Posts filed under ‘Africa’
A U.S.-led multinational military exercise — Flintlock 2017 — is underway in seven northern and western African countries. Flintlock is an annual training exercise for Special Operations Forces (SOF) designed to reinforce cooperation and the capabilities of participating nations.
Nigerien armed forces participate in the opening ceremonies of Flintlock 2017 in Diffa, Niger, February 27, 2017. (U.S. Army photo by Specialist Zayid Ballesteros)
In addition to U.S. Green Berets from the 3rd Army Special Forces Group, which is regionally aligned to North and West Africa, SOF units from Australia, Belgium and Canada will be participating in the three-week exercise. The 20 personnel from Canada will include staff from the Canadian Special Operations Regiment and medical specialists from Canadian Forces health services group, according to the Ottawa Citizen.
Other countries sending troops, 20 in all, include: Algeria, Cape Verde, Nigeria, Senegal, Austria, Belgium, Denmark, France, Germany, Italy, The Netherlands, Norway, Spain and the United Kingdom.
The region where Flintlock is taking place is threatened by violent radical groups like Boko Haram and al Qaeda. Brigadier General Donald Bolduc, head of Special Operations Command Africa, said the training is focused on helping partners coordinate a regional response to extremist threats from al Qaeda-aligned groups and the Islamic State (ISIS), according to Stars and Stripes.
“These threats are a shared challenge we can only meet together,” Bolduc said during the Flintlock opening ceremony in Chad,” according to U.S. Africa Command. The exercise will pay special attention to protecting borders and guarding against cross-border attacks. Boko Haram, the Nigerian-based terrorist group, has launched attacks on neighboring Cameroon, Chad and Niger.
Why It’s Called Camouflage.
U.S. soldiers’ uniforms blend in with the rugged terrain as they move through a trench in Thies, Senegal during Africa Readiness Training 16, a joint U.S.-Senegalese exercise last July in West Africa.
These troops from 1st Battalion, 30th Infantry Regiment of the 3rd Infantry Division’s 2nd Brigade Combat team, were taking part in a company level combined arms live-fire exercise.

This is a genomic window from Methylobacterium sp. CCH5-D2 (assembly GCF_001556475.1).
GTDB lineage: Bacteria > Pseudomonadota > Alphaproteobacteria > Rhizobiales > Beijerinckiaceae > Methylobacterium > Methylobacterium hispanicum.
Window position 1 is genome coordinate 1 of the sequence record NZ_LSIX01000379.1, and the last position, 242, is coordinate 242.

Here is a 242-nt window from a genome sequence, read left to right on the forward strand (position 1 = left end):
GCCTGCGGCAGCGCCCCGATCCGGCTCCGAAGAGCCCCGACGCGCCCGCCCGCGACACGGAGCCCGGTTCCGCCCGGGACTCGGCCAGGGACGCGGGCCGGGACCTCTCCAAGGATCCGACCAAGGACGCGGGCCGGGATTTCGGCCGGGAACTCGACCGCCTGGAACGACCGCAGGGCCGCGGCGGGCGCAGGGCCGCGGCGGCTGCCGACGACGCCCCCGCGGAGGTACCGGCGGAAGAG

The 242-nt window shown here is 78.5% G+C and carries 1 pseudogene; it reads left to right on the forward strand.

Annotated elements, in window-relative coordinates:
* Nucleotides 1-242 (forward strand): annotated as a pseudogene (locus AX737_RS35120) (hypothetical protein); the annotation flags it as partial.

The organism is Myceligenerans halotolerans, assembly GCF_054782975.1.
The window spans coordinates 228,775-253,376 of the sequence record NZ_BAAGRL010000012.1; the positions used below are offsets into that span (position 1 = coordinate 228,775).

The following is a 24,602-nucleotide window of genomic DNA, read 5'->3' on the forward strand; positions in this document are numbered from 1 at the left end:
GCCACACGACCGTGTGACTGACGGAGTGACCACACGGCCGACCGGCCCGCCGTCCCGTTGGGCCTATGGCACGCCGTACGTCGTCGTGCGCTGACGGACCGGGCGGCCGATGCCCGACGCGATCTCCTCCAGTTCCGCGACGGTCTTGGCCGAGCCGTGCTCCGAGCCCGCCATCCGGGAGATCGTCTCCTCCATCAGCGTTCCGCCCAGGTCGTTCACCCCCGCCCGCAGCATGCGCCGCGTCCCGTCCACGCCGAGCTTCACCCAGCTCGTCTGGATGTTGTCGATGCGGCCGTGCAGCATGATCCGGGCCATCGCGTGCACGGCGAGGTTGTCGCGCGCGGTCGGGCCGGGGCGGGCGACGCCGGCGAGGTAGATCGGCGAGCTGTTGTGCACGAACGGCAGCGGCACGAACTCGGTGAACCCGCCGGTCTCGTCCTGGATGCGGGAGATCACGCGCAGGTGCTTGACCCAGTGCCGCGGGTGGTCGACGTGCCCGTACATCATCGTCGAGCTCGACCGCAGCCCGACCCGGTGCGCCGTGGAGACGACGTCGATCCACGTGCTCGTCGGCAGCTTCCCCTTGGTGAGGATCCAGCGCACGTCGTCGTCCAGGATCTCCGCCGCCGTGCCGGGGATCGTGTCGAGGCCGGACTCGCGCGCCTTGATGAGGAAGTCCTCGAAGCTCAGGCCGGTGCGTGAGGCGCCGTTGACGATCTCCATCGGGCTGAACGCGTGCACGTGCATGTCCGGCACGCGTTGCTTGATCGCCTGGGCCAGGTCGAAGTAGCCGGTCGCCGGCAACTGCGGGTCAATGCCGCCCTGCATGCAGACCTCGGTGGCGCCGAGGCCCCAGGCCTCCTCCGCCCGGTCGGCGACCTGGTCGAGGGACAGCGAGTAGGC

This photo is taken from the Army’s 2016 Year in Photos collection.
U.S. Army photo by Staff Sgt. Candace Mundt
The troops were participating in a platoon-sized live-fire exercise during Africa Readiness Training 16 exercise in Thies, Senegal last month.
These soldiers are with Bravo Company, 1st Battalion, 30th Infantry Regiment, 2nd Infantry Brigade Combat Team.
To see more photos of Africa Readiness training 16, click here.
U.S. Army photo by Staff Sergeant Candace Mundt
A soldier with the U.S. Army’s 2nd Infantry Brigade Combat Team of the 3rd Infantry Division pulls himself out of a hanging barrel during Jungle Warfare School near Yemen, Gabon.
These soldiers from Bravo Company, 3rd Battalion, of the 7th Regiment were attending the French Jungle Warfare School as part of U.S. Army Africa’s exercise Central Accord 2016. CA16 is an annual, joint military exercise to practice and demonstrate proficiency in conducting peacekeeping operations.
To see more photos from this exercise, click here.
Officials in the West African nation of Ivory Coast say the death toll from Sunday’s terror attack at a beach resort has risen to 19. Twenty-four people injured in the attack remain hospitalized.
The victims reportedly came from six different countries. Eleven Ivorians were killed, and four French citizens were among the dead, as well as one German, one Nigerian, one Macedonian and one Lebanese, according to the Voice of America website.
Armed with grenades and assault rifles, the attackers stormed three hotels on Sunday and sprayed the beach with bullets in the resort of Grand Bassam, located 40 kilometers from the commercial capital Abidjan.
Al-Qaeda’s North Africa branch in the Islamic Maghreb (AQIM), claimed responsibility for the attck, saying it was revenge for a French offensive against fighters in the Sahel region and called for France to withdraw them.
President Alassane Ouattara has pledged that Ivory Coast would not be “intimidated by terrorists,” Al Jazeera reported. In a statement broadcast on radio and television, Ouattara said “Ivory Coast is standing up, standing up to fight the cowards and protect its people.”
Meanwhile, France has announced plans to send paramilitary forces to the capital of Burkina Faso to counter the threat posed by Islamist militants in West Africa. A team from the National Gendarmerie Intervention Group (GIGN) will be deployed in Ouagadougou to respond in the event of a “terrorist crisis,” said French Interior Minister Bernard Cazeneuve according to the BBC. The announcement comes 48 hours after the attack that left four French nationals among the dead.